This sampling of projects now underway at The Beckwith Institute demonstrates the need, scope, and intended impact of our initiatives.

Clinical Transformation

Using Technology, Data, and Analytics

Identifying Child Abuse through an Integrated Alert System

A “trigger system” integrated into UPMC’s electronic health record is helping doctors and nurses quickly and accurately screen for child physical abuse. The project is now being expanded through the development of a toolkit that emergency departments across the country can use to integrate a child abuse alert system into their own electronic health record.

Treating Pain Without Addiction Using Big Data and Analytics

By analyzing information on patients with low back pain stored on the UPMC data warehouse, doctors and researchers are developing an algorithm to predict responses to pain treatment and susceptibility to addiction. The goal is to provide more personalized, precise, and effective pain treatment while avoiding opioid dependence and addiction.

Mining Electronic Health Records to Identify Suicide Risk

Using data mined from UPMC electronic health records, a psychiatrist and a biomedical engineer are developing a suicide risk calculator designed to alert doctors to at-risk patients. They’re also creating a decision support tool to direct doctors to next steps or interventions to take to prevent suicide.

Using Shared Decision Making and Improved Care

Providing At-Risk Children with Accessible Health Care

Making health care more accessible for at-risk children is the main goal of this project, which brings doctors into the community to conduct pediatric checkups. The project addresses transportation and scheduling issues that low-income families face by conducting the clinic in their home communities at a Family Support Center where they routinely go for non-medical services.

Using Technology to Enhance Training of Neurosurgery Residents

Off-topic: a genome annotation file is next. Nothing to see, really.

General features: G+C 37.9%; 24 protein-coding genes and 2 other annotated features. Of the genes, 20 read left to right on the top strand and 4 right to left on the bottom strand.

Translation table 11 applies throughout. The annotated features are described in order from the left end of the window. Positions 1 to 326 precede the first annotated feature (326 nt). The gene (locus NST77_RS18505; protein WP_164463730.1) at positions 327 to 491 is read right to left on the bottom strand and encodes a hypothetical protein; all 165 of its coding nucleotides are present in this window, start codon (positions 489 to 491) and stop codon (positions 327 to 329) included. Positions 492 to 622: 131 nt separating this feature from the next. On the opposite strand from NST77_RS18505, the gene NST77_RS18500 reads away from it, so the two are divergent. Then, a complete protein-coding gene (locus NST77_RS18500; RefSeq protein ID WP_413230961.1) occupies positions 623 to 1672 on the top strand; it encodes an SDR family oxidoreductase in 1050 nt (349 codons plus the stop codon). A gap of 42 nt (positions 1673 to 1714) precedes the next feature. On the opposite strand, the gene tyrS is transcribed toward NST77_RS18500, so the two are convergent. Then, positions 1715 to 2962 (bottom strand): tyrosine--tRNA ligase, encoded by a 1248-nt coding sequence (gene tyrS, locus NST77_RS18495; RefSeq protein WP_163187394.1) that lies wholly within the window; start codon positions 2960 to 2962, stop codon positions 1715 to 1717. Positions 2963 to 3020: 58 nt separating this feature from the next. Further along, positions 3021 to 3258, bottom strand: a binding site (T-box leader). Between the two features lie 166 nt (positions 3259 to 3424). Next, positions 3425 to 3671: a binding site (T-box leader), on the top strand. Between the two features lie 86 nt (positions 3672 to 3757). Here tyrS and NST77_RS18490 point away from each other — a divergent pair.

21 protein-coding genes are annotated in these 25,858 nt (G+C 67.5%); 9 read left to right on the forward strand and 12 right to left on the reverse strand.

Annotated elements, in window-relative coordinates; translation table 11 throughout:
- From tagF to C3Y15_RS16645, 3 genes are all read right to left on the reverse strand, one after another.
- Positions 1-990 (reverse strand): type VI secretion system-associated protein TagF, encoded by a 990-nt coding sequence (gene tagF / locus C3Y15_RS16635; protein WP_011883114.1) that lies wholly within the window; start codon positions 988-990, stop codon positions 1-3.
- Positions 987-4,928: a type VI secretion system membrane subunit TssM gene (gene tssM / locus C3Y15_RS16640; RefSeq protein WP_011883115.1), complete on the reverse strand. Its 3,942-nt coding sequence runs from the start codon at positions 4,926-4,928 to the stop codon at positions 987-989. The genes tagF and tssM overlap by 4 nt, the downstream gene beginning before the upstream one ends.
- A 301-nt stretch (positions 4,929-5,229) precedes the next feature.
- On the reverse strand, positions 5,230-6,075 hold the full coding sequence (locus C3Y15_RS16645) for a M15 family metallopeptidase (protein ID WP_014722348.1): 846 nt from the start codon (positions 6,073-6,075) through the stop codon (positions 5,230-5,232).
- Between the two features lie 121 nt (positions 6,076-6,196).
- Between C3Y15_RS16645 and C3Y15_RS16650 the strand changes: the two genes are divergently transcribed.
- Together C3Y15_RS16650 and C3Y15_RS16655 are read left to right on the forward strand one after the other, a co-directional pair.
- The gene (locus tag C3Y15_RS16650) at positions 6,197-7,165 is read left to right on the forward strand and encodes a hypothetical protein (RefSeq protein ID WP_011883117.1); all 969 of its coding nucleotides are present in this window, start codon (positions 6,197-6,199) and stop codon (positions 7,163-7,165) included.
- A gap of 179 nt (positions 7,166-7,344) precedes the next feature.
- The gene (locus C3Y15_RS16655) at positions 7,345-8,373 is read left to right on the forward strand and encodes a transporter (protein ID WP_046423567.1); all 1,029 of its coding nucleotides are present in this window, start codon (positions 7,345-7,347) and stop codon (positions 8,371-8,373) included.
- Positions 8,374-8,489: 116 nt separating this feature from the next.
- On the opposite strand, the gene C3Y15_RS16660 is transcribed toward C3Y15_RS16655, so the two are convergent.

Inspired by instant replay technology used in sports, a video feedback system is being used as a debriefing tool for neurosurgery residents following hands-on surgical training in the operating room. This innovative project uses instant replay, coaching highlights, event data logging, and debriefings by an experienced surgeon to enhance the surgical skills of residents.

Frontline Innovation

Improving the Patient Experience through Innovative Ideas

Honing Burn Surgery Techniques through Realistic Simulation Training

This pilot program aims to create the world’s first burn surgery simulation training program where residents can learn and perform basic burn surgical skills in a simulated setting before operating on patients. It includes use of a porcine leg model to practice burn excision techniques and a human skin model to practice skin graft harvesting and meshing.

Helping Hospice Patients Avoid Unnecessary Hospital Trips

Education, patient-tracking software, and an Emergency Response Team (ERT) are being used through this project to reduce unnecessary trips to the emergency department and hospitalization of hospice patients. Real-time alerts sent to hospice staff trigger a team response to ensure patients’ needs are met according to their wishes.

Using Infant-Sized Simulators for Crucial Training in a Cutting-Edge NICU Procedure

Reducing radiation exposure to critically ill newborns in the Neonatal Intensive Care Unit (NICU) is the goal of this innovative project. Instead of using multiple x-rays to insert a central line, clinicians are being trained to use bedside ultrasound to guide placement of the catheter. Novel simulators — an infant-sized mannequin and a vessel phantom with infant-sized vessels — are being created to provide realistic training.

Training Neurosurgeons Using Simulators to Practice Brain Surgery Procedures

Through this novel project, an aneurysm simulator is being developed to train the next generation of neurosurgeons. The simulator, which involves a fluid-filled balloon catheter placed in a cadaver skull, enables trainees to perform realistic craniotomies and microsurgical dissections just as they would in an actual operating room.